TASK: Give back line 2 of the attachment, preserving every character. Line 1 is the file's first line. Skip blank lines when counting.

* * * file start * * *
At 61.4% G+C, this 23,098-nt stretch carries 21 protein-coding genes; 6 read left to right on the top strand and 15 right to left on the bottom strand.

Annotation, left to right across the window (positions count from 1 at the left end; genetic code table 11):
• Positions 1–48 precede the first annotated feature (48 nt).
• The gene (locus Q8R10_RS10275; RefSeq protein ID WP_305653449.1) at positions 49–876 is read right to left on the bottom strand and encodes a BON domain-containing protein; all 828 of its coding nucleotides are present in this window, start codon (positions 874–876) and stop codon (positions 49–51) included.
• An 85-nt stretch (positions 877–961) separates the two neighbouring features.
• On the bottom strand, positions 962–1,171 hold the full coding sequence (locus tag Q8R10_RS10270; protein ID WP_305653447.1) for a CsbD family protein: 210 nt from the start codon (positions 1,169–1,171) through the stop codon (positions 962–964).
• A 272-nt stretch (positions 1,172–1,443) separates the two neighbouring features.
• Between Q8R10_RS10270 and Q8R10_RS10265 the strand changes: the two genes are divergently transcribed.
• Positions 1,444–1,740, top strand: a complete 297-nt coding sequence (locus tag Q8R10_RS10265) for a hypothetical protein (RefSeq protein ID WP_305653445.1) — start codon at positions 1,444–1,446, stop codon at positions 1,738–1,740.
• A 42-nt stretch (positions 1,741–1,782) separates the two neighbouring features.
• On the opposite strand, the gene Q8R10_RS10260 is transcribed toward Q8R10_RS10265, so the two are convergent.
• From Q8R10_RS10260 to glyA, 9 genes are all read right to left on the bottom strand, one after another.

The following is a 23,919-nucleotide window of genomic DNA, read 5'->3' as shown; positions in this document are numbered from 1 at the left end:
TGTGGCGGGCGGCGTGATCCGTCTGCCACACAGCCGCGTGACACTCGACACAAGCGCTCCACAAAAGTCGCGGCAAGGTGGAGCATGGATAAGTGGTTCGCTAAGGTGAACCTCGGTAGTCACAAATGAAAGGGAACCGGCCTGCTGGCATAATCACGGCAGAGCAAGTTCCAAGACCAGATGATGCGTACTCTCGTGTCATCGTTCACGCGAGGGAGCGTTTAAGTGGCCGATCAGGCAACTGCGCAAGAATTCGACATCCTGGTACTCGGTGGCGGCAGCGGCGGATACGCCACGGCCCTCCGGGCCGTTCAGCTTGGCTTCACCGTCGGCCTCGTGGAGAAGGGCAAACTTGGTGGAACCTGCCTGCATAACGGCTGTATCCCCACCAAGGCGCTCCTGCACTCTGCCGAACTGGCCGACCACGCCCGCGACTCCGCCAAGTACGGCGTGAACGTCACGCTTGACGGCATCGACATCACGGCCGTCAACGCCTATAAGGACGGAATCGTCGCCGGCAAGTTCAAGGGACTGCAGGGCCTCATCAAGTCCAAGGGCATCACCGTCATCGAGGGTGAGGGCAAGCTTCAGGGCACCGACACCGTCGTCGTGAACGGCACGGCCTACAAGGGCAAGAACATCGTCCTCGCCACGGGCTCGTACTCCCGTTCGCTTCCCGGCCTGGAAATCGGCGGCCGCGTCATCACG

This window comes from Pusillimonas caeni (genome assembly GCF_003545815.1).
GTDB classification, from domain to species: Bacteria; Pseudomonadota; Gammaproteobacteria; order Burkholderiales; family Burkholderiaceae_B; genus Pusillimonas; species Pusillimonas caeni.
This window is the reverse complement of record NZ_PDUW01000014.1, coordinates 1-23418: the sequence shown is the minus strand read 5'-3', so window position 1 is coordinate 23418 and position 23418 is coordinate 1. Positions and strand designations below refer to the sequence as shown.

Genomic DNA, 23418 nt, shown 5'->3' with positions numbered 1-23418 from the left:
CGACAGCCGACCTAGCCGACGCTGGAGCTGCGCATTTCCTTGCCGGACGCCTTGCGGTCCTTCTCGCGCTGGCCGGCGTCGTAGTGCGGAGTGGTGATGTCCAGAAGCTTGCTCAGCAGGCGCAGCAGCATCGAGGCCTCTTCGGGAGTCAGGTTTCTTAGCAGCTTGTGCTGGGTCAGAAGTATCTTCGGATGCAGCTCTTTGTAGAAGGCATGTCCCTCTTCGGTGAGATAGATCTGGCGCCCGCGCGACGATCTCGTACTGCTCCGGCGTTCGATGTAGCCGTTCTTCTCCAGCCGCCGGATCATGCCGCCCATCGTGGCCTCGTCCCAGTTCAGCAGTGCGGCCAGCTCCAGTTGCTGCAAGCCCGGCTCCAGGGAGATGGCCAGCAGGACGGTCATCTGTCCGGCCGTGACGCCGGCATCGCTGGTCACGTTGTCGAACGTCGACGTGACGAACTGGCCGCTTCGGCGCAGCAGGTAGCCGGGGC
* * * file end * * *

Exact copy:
Annotation, left to right across the window (positions count from 1 at the left end; genetic code table 11):